I spent this last weekend attempting to summit Mount Rainier and let me just say that this year was definitely the most difficult trip yet. Crossfit definitely doesn’t prepare you for something like this, unless you do a WOD that looks something like this: 8 hours of 30 inch box jumps with a 45 pound weight vest while wearing boots and having the sun destroy your skin, 3-2-1 GO!
The hike to base camp is always the hardest, and the weather was terrible, you couldn’t see more than 50 feet in any direction and everything was white. The only thing you can do is walk UP.
|Pretty much how the weather looked the whole way up.|
The only nice about the fog is that you aren’t able to see how much farther you have to base camp. On previous trips I usually keep my head down and walk 50 paces then take a breath and see how much further I have to go, but I wasn’t able to do that this time.
Along with the blanket of fog, it was also snowing pretty consistently from the west, which added to the joy of the first days climb. By the time I arrived to base camp my beard was covered in ice and frozen to my face. I looked a little something like this:
|Its a little tight across the chest!|
I was met at base camp by my dad (who, by the way is a total freaking badass when it comes to anything) who went up a day earlier to set up the tent and carve a wall into the ice to protect us from the wind chill–which, if I remember correctly, brought the temperature to about -25 degrees Fahrenheit during the night.
The remainder of the day is spent in a tiny tent with my older brother and my dad while reading a book, eating peanut m&ms, or just generally feeling crappy and exhausted. The sun doesn’t set until really late at base camp, but it passes over the rocks so it is blocked from view at about 7. It gets cold really quickly and bed time occurs between 6 and 7pm. “Sleeping” on the mountain is more of a dream than an actual reality. Between the noise of other climbing teams waking up at 11:30pm to start the ascend to the top, the fact that you are sleeping on snow, and the process of acclimation, you are lucky to get 4 or 5 hours of sleep.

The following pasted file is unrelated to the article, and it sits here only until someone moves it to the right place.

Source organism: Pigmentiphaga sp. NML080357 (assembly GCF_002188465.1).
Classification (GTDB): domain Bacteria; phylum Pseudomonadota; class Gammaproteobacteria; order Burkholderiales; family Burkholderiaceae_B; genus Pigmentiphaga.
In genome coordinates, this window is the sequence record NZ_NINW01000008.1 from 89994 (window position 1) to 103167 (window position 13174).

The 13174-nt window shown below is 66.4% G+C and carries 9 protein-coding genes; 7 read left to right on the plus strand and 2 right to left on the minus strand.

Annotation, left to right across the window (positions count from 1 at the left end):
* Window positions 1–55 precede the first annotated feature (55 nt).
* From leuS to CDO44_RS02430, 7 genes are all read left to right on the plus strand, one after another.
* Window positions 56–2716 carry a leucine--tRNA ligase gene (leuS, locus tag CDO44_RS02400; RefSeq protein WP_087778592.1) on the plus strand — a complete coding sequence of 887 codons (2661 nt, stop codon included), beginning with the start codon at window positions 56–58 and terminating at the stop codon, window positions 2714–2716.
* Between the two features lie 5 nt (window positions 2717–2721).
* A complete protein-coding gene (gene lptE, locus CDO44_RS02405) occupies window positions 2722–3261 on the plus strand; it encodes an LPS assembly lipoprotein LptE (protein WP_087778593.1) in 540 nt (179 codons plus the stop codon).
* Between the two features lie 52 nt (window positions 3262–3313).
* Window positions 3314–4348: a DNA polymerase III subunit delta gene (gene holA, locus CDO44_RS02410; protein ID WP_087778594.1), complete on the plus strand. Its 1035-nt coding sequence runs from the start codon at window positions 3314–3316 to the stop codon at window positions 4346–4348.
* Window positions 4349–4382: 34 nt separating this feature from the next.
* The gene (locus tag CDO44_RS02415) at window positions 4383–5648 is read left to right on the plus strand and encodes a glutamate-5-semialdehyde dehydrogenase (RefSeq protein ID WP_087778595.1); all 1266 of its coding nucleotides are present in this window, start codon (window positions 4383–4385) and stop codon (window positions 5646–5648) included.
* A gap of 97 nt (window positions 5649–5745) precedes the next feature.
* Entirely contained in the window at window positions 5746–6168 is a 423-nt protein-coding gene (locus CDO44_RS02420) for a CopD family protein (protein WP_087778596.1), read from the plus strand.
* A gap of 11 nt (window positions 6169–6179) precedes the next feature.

Unfortunately the next morning, I woke up to realize that i didn’t put on enough sunscreen the day before and my face was covered with blisters that were oozing clear liquid and even the insides of my nostrils were burned. It didn’t keep me from working on my tan though!
|10 minutes on my front, 10 minutes on my back.|
On the hike to the top, we realized that a 22 year old was walking across the ice bridge across the crevasse and the bridge collapsed, plunging him 30 feet down and breaking his ankle. Luckily, he called upon Odin and was able to climb out using his ice-axe and was picked up by a helicopter about 5 hours later. This accident prevented all further climbs to the top until a new route was found. During this time my dad told me about an accident that occurred 2 weeks earlier where a man was suffering from hypothermia on the way down, and his friends left him in a sleeping bag on top of a rock face while they went to get help. When the rescue team returned, all they found was his sleeping bag and his clothes. They also found claw marks in the snow going off the edge of a 2000 foot drop, his body still hasn’t been found. Apparently when you suffer from hypothermia all the blood is taken away from your limbs to protect your organs, but towards the end all the blood is instantly released back in your limbs, which makes the victim feel as though they are on fire from the inside.
After returning to base camp we debated whether or not we wanted to stay another night. We decided that it would be too dangerous if there wasn’t a new route open,and our heads weren’t really in it anymore. Plus there was a whirlwind storm on the top of the mountain. We packed up the whole campsite in about 45 minutes and got down to the car in about 2 1/2 hours–crazy considering it takes at least 7 hours to hike up!
Here are a few photos taken on the way down: